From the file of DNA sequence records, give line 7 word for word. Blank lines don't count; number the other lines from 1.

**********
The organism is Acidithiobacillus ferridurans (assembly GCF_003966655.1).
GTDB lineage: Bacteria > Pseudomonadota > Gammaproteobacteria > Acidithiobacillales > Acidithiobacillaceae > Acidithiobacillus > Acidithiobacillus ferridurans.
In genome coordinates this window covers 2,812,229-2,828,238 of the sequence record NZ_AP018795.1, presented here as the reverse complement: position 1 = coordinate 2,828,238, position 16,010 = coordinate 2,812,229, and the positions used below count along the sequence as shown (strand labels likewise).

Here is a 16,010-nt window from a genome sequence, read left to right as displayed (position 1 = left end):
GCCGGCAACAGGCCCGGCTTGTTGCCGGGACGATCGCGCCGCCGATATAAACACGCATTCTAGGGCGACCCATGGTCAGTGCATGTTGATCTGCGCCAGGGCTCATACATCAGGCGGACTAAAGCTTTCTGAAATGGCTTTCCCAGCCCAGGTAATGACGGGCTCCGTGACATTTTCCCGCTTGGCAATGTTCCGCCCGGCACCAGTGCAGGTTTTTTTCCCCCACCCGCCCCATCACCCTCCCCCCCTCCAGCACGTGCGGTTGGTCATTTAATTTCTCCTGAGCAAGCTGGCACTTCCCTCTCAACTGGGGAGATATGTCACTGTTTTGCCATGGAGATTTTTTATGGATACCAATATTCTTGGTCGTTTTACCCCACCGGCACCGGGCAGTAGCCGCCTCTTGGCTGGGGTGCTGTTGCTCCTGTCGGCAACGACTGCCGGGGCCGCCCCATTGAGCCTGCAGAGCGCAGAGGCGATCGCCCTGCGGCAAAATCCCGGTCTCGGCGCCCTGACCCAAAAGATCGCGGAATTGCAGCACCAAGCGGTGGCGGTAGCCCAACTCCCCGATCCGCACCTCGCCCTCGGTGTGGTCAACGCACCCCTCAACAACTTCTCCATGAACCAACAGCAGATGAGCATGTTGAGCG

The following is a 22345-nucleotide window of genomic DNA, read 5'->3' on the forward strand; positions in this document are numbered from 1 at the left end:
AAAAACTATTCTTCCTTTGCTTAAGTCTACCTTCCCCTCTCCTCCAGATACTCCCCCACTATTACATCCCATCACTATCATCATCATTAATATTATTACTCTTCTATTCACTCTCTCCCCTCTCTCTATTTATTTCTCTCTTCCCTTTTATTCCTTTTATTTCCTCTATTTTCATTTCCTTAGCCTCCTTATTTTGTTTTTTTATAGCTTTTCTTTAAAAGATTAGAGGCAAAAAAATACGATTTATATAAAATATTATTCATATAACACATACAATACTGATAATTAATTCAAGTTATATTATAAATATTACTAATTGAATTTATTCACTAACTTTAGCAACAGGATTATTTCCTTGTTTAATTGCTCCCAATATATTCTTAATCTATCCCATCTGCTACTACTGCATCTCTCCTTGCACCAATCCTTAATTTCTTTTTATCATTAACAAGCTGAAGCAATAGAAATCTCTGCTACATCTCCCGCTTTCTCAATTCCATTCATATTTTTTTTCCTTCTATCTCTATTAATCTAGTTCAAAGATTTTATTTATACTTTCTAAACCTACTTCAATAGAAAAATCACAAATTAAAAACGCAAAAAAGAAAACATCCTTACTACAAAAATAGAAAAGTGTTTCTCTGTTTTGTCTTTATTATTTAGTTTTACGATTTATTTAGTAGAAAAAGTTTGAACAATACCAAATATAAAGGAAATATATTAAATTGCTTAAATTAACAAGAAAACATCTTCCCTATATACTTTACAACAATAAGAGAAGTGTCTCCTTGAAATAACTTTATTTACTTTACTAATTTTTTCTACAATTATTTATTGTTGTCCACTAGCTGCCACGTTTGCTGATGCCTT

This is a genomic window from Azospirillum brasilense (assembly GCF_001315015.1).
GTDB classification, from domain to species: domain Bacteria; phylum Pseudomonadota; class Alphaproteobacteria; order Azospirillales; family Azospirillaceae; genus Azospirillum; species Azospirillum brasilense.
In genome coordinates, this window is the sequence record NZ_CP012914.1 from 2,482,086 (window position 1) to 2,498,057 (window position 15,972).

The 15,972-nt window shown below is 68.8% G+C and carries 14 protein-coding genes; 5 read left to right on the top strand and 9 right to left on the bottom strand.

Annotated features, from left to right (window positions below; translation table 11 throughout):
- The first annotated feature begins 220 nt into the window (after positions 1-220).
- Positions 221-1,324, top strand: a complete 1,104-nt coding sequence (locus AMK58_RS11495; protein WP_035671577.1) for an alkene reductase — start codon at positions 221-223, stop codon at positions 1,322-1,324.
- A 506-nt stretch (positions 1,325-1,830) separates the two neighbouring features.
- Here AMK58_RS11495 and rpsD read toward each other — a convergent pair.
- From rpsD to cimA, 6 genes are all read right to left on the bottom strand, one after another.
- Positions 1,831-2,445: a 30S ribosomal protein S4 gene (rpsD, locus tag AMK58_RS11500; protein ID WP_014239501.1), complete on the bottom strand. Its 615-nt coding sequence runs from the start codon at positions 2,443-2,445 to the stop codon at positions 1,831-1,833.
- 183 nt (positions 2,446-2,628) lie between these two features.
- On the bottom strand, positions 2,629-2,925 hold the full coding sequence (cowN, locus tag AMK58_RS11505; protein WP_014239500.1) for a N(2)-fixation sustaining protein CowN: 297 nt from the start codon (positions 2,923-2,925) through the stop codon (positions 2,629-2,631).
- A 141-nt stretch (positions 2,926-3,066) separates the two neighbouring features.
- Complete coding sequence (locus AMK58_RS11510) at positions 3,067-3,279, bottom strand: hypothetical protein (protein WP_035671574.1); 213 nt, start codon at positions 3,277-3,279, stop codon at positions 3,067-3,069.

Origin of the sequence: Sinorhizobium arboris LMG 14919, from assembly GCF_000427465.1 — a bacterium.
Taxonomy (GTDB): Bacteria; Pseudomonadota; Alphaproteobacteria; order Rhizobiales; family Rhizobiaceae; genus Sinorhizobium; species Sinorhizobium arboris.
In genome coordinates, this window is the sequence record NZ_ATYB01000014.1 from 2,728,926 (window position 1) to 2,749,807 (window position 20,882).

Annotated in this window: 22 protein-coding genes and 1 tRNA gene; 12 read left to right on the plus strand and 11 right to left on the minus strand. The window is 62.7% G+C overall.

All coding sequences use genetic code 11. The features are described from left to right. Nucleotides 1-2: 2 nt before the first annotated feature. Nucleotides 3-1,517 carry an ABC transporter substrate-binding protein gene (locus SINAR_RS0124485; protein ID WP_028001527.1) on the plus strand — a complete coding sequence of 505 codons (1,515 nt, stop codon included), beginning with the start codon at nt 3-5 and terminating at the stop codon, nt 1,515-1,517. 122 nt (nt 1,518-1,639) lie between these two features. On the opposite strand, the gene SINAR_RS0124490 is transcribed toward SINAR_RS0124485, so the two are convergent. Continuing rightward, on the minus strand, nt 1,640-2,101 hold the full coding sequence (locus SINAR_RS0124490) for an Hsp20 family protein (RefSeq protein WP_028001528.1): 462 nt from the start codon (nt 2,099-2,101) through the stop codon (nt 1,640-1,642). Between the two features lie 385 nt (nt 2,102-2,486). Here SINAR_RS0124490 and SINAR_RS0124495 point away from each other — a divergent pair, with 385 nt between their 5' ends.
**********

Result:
AAAAACTATTCTTCCTTTGCTTAAGTCTACCTTCCCCTCTCCTCCAGATACTCCCCCACTATTACATCCCATCACTATCATCATCATTAATATTATTACTCTTCTATTCACTCTCTCCCCTCTCTCTATTTATTTCTCTCTTCCCTTTTATTCCTTTTATTTCCTCTATTTTCATTTCCTTAGCCTCCTTATTTTGTTTTTTTATAGCTTTTCTTTAAAAGATTAGAGGCAAAAAAATACGATTTATATAAAATATTATTCATATAACACATACAATACTGATAATTAATTCAAGTTATATTATAAATATTACTAATTGAATTTATTCACTAACTTTAGCAACAGGATTATTTCCTTGTTTAATTGCTCCCAATATATTCTTAATCTATCCCATCTGCTACTACTGCATCTCTCCTTGCACCAATCCTTAATTTCTTTTTATCATTAACAAGCTGAAGCAATAGAAATCTCTGCTACATCTCCCGCTTTCTCAATTCCATTCATATTTTTTTTCCTTCTATCTCTATTAATCTAGTTCAAAGATTTTATTTATACTTTCTAAACCTACTTCAATAGAAAAATCACAAATTAAAAACGCAAAAAAGAAAACATCCTTACTACAAAAATAGAAAAGTGTTTCTCTGTTTTGTCTTTATTATTTAGTTTTACGATTTATTTAGTAGAAAAAGTTTGAACAATACCAAATATAAAGGAAATATATTAAATTGCTTAAATTAACAAGAAAACATCTTCCCTATATACTTTACAACAATAAGAGAAGTGTCTCCTTGAAATAACTTTATTTACTTTACTAATTTTTTCTACAATTATTTATTGTTGTCCACTAGCTGCCACGTTTGCTGATGCCTT